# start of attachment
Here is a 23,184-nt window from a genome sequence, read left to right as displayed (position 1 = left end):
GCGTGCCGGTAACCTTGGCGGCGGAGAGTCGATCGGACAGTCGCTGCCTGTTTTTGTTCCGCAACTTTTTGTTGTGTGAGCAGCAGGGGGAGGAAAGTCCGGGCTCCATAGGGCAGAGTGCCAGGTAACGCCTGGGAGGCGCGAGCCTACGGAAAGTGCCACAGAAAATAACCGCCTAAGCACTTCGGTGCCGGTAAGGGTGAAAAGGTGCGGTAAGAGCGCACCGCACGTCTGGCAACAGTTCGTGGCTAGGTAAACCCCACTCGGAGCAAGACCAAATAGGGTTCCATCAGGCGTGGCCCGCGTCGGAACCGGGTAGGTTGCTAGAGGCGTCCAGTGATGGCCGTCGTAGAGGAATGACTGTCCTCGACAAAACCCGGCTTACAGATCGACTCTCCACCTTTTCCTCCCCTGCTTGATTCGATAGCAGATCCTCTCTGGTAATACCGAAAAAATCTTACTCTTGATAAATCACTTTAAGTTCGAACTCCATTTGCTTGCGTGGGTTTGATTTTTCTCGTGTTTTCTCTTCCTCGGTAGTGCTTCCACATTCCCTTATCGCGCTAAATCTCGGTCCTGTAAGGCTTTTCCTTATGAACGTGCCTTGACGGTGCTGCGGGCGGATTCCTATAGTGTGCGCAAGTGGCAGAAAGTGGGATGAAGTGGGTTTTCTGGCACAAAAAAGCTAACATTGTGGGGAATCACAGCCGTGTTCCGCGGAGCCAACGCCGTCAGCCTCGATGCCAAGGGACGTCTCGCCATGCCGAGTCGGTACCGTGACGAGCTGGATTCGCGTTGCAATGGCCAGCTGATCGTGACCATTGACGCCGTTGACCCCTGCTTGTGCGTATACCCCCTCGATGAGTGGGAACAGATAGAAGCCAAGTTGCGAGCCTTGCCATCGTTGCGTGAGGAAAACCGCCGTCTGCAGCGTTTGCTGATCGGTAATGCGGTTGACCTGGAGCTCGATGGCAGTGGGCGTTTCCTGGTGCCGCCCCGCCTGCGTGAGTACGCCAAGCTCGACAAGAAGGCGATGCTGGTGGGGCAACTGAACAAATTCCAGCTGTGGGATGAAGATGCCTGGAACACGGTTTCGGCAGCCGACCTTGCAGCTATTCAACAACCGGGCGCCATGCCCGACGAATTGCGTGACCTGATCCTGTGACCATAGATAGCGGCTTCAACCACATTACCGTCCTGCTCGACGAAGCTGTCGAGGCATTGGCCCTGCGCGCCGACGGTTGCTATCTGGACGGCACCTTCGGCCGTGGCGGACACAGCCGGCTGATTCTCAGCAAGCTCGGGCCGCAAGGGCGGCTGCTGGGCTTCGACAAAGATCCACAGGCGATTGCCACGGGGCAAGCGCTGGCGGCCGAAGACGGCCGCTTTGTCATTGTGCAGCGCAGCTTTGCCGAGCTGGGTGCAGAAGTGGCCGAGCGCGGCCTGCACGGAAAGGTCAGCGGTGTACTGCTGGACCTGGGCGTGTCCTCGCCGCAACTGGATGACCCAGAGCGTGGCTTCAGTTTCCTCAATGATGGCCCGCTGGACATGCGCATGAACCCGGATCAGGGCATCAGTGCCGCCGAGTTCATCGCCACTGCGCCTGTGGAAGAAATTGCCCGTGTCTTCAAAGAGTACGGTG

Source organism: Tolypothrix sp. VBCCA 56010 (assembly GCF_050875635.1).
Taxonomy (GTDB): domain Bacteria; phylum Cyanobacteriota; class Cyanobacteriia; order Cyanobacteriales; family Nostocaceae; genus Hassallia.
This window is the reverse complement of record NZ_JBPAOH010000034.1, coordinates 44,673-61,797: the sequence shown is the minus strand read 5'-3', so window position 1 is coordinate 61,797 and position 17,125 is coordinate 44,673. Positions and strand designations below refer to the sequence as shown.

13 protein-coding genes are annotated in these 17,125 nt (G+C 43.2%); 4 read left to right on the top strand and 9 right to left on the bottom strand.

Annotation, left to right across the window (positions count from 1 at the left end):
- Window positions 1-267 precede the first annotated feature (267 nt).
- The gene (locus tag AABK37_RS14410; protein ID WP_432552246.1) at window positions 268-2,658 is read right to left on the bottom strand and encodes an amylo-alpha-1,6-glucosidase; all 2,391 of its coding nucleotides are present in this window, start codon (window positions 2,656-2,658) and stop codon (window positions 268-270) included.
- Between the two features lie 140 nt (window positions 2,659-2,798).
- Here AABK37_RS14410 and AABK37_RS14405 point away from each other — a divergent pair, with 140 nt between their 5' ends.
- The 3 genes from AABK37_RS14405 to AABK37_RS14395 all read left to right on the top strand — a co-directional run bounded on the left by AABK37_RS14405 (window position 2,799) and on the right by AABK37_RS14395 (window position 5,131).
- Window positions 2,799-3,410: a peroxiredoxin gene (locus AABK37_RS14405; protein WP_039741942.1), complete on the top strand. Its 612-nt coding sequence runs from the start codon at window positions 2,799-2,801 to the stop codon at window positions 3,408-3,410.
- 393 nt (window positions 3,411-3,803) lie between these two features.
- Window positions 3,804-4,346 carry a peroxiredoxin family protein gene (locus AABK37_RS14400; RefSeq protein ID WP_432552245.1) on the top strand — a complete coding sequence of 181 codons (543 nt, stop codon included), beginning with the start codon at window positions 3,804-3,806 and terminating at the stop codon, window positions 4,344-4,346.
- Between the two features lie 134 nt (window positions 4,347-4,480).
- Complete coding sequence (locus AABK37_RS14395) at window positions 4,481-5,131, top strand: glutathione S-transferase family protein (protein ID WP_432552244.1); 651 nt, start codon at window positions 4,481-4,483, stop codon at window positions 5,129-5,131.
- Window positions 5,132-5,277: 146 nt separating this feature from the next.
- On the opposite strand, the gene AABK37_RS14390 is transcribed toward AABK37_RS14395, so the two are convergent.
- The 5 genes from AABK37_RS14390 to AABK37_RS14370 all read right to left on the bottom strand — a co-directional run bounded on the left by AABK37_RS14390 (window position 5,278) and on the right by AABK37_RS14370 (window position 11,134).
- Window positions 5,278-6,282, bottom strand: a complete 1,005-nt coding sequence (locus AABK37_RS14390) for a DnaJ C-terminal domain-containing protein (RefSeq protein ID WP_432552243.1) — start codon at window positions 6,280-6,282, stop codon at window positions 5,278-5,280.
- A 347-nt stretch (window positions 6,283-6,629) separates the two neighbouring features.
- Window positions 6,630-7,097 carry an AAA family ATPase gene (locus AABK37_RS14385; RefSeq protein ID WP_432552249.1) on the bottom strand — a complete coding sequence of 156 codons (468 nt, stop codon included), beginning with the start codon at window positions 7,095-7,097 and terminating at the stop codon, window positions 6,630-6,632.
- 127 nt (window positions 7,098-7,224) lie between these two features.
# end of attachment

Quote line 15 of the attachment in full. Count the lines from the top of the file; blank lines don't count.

- Window positions 3,804-4,346 carry a peroxiredoxin family protein gene (locus AABK37_RS14400; RefSeq protein ID WP_432552245.1) on the top strand — a complete coding sequence of 181 codons (543 nt, stop codon included), beginning with the start codon at window positions 3,804-3,806 and terminating at the stop codon, window positions 4,344-4,346.